The Sniff Is up to Snuff: Police Dogs in Search & Seizure Cases


State of Florida v. Harris – United States Supreme Court

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Police departments nationwide make use of trained police dogs for a variety of law enforcement tasks including the detection of specific odors. These dogs give an “alert” to their police handlers when they smell the odors they are trained to detect. When a trained dog’s capacity to detect a certain odor has been formally certified by an expert, the evidence police gain from dog searches frequently is permitted in criminal cases in court. 

Normally, police can use a drug-sniffing dog to search a vehicle without having to obtain a warrant from a judge. However, in the case of Harris v. State, the state court indicated a police dog’s “alert” is not enough by itself to satisfy the court’s requirement the dog be properly trained and certified for the detection of a specific illegal drug.

In this case, Aldo, a drug-sniffing police dog was trained to detect various illegal narcotics including methamphetamine. During a traffic stop in 2006, Aldo indicated to his police handler the possible presence of drugs in Clayton Harris’ truck. A search of the vehicle resulted in the discovery of all the ingredients for making methamphetamine. Ultimately, Harris was arrested and charged with possession of pseudoephedrine for use in manufacturing methamphetamine.

Harris asked the court to throw out evidence showing drugs were found in his truck, citing Aldo’s alert did not give police probable cause to search his vehicle. The Florida court agreed; arguing the officials’ contention a trained drug dog certified to detect narcotics was not enough to establish the dog’s reliability in Court. The Court established an “alert” can be accepted as a basis for a search only if the evidence shows:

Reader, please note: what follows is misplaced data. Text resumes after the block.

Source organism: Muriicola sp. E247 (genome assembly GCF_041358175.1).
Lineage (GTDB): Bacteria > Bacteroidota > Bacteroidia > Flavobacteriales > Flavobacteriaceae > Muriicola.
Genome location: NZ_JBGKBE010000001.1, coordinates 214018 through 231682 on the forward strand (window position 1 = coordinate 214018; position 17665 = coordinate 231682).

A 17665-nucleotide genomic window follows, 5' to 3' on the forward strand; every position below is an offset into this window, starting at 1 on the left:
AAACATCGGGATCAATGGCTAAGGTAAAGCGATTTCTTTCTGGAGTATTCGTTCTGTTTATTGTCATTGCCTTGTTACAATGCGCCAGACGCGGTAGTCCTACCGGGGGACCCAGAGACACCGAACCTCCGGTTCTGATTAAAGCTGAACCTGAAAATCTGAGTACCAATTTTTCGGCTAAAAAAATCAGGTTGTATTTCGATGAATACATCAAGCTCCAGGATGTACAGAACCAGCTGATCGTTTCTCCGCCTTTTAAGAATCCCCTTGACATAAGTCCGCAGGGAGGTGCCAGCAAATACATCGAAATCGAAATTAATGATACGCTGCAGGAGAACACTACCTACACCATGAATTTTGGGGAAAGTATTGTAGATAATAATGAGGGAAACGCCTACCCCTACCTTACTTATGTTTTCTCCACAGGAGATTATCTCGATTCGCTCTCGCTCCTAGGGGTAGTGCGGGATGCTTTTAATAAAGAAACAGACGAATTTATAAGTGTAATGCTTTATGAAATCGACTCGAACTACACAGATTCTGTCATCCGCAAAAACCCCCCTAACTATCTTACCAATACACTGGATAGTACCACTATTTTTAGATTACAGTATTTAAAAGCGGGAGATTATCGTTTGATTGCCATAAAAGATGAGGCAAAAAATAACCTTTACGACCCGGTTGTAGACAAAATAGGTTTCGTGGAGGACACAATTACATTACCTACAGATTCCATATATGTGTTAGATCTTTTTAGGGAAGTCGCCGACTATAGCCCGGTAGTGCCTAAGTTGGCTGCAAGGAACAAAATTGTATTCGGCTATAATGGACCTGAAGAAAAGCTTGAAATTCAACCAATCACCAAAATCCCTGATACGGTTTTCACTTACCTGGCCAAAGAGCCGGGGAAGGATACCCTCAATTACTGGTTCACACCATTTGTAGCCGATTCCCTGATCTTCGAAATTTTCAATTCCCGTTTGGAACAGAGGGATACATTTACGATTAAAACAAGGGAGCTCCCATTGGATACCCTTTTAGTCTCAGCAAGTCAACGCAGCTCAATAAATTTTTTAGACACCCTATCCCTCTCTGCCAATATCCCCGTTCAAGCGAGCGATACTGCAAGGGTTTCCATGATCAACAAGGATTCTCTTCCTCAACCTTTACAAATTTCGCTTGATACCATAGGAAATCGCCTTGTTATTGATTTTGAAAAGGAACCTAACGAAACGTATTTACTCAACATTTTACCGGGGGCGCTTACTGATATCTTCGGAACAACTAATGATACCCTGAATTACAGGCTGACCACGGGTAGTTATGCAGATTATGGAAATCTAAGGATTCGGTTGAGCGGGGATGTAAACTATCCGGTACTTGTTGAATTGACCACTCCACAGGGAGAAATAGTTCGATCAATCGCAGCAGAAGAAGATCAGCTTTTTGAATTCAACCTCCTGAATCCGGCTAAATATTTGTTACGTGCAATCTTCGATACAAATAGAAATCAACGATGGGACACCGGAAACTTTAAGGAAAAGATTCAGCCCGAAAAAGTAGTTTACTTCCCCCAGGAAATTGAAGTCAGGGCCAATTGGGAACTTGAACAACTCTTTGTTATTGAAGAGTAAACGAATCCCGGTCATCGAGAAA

• How the particular dog was trained,
  • What was done to satisfy an expert the dog was adequately trained,
  • How the dog actually performed in “alerting” to drugs in other situations, and
  • How well trained and experienced was the dog’s police handler.

In addition, police needed to present training and certification records, field performance records, along with an explanation of these records including success/failure rate, false alerts, and records documenting handler training and experience.

Recently, the U.S. Supreme Court issued a ruling which overturned the decision in Harris v. State. On February 19, 2013, the U.S. Supreme Court unanimously decided “a sniff is up to snuff” when all the facts surrounding a dog’s alert, viewed through the lens of common sense, would make a reasonably prudent person think a search would reveal contraband or evidence of a crime.

Instead of depending on police performance logs, which may contain errors, the Supreme Court stated records from the dog’s training and certification are much more reliable.

A person accused of having illegal drugs based on a dog’s alert must have an opportunity to challenge the dependability of the training evidence and to test whether the police handler might have “cued” the dog to make an alert. But, “if the state has produced from controlled settings that a dog performs reliably in detecting drugs, and the defendant has not contested that showing, then the court should find probable cause.”

If you or your loved one has recently been arrested and charged with a drug crime offense, contact a Canan Law attorney today. Whether you face possession, sales, or manufacturing charges, let our firm help prepare the best possible defense. Learn more about Canan Law, their experienced and proven legal services, and your specific charges by visiting our website or contacting the firm today. Our criminal law attorneys are available 24/7 to help you with your case.

Call us or stop by our offices at 43 Cincinnati Avenue in downtown St. Augustine if you have any questions about a pending criminal matter.

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